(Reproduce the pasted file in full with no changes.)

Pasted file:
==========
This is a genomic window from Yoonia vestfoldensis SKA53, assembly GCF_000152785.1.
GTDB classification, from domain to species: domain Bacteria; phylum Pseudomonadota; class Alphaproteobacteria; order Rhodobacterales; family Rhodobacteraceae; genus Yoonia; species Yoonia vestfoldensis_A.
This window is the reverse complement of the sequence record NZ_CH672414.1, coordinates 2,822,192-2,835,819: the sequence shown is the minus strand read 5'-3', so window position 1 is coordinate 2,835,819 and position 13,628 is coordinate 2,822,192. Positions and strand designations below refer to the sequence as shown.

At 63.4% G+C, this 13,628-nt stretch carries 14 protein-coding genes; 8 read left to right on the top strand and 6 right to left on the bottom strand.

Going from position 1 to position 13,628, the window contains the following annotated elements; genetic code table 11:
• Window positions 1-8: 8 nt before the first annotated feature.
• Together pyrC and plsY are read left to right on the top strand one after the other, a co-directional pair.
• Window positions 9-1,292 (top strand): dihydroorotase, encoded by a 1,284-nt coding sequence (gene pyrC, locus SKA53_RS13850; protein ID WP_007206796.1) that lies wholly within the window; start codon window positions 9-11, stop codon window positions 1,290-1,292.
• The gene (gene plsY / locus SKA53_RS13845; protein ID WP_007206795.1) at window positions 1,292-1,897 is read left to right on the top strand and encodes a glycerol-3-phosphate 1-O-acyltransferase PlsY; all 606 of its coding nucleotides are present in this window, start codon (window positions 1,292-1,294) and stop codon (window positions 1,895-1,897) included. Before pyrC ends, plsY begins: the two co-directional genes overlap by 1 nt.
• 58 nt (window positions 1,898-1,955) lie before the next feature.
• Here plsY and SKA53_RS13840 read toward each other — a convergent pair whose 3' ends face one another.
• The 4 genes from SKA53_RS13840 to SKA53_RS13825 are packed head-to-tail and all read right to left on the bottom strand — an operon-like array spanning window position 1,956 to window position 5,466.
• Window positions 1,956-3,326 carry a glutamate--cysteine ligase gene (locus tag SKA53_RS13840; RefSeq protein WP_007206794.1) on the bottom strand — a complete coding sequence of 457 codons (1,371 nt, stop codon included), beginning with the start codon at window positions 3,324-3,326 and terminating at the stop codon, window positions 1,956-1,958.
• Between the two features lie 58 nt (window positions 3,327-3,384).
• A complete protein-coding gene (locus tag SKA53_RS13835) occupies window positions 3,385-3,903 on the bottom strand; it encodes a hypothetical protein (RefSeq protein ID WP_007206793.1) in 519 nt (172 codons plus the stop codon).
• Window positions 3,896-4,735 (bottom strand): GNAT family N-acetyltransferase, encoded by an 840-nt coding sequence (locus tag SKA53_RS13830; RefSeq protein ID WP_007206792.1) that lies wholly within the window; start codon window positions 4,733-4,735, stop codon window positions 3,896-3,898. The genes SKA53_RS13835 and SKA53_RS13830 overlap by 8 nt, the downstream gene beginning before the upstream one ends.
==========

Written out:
This is a genomic window from Yoonia vestfoldensis SKA53, assembly GCF_000152785.1.
GTDB classification, from domain to species: domain Bacteria; phylum Pseudomonadota; class Alphaproteobacteria; order Rhodobacterales; family Rhodobacteraceae; genus Yoonia; species Yoonia vestfoldensis_A.
This window is the reverse complement of the sequence record NZ_CH672414.1, coordinates 2,822,192-2,835,819: the sequence shown is the minus strand read 5'-3', so window position 1 is coordinate 2,835,819 and position 13,628 is coordinate 2,822,192. Positions and strand designations below refer to the sequence as shown.

At 63.4% G+C, this 13,628-nt stretch carries 14 protein-coding genes; 8 read left to right on the top strand and 6 right to left on the bottom strand.

Going from position 1 to position 13,628, the window contains the following annotated elements; genetic code table 11:
• Window positions 1-8: 8 nt before the first annotated feature.
• Together pyrC and plsY are read left to right on the top strand one after the other, a co-directional pair.
• Window positions 9-1,292 (top strand): dihydroorotase, encoded by a 1,284-nt coding sequence (gene pyrC, locus SKA53_RS13850; protein ID WP_007206796.1) that lies wholly within the window; start codon window positions 9-11, stop codon window positions 1,290-1,292.
• The gene (gene plsY / locus SKA53_RS13845; protein ID WP_007206795.1) at window positions 1,292-1,897 is read left to right on the top strand and encodes a glycerol-3-phosphate 1-O-acyltransferase PlsY; all 606 of its coding nucleotides are present in this window, start codon (window positions 1,292-1,294) and stop codon (window positions 1,895-1,897) included. Before pyrC ends, plsY begins: the two co-directional genes overlap by 1 nt.
• 58 nt (window positions 1,898-1,955) lie before the next feature.
• Here plsY and SKA53_RS13840 read toward each other — a convergent pair whose 3' ends face one another.
• The 4 genes from SKA53_RS13840 to SKA53_RS13825 are packed head-to-tail and all read right to left on the bottom strand — an operon-like array spanning window position 1,956 to window position 5,466.
• Window positions 1,956-3,326 carry a glutamate--cysteine ligase gene (locus tag SKA53_RS13840; RefSeq protein WP_007206794.1) on the bottom strand — a complete coding sequence of 457 codons (1,371 nt, stop codon included), beginning with the start codon at window positions 3,324-3,326 and terminating at the stop codon, window positions 1,956-1,958.
• Between the two features lie 58 nt (window positions 3,327-3,384).
• A complete protein-coding gene (locus tag SKA53_RS13835) occupies window positions 3,385-3,903 on the bottom strand; it encodes a hypothetical protein (RefSeq protein ID WP_007206793.1) in 519 nt (172 codons plus the stop codon).
• Window positions 3,896-4,735 (bottom strand): GNAT family N-acetyltransferase, encoded by an 840-nt coding sequence (locus tag SKA53_RS13830; RefSeq protein ID WP_007206792.1) that lies wholly within the window; start codon window positions 4,733-4,735, stop codon window positions 3,896-3,898. The genes SKA53_RS13835 and SKA53_RS13830 overlap by 8 nt, the downstream gene beginning before the upstream one ends.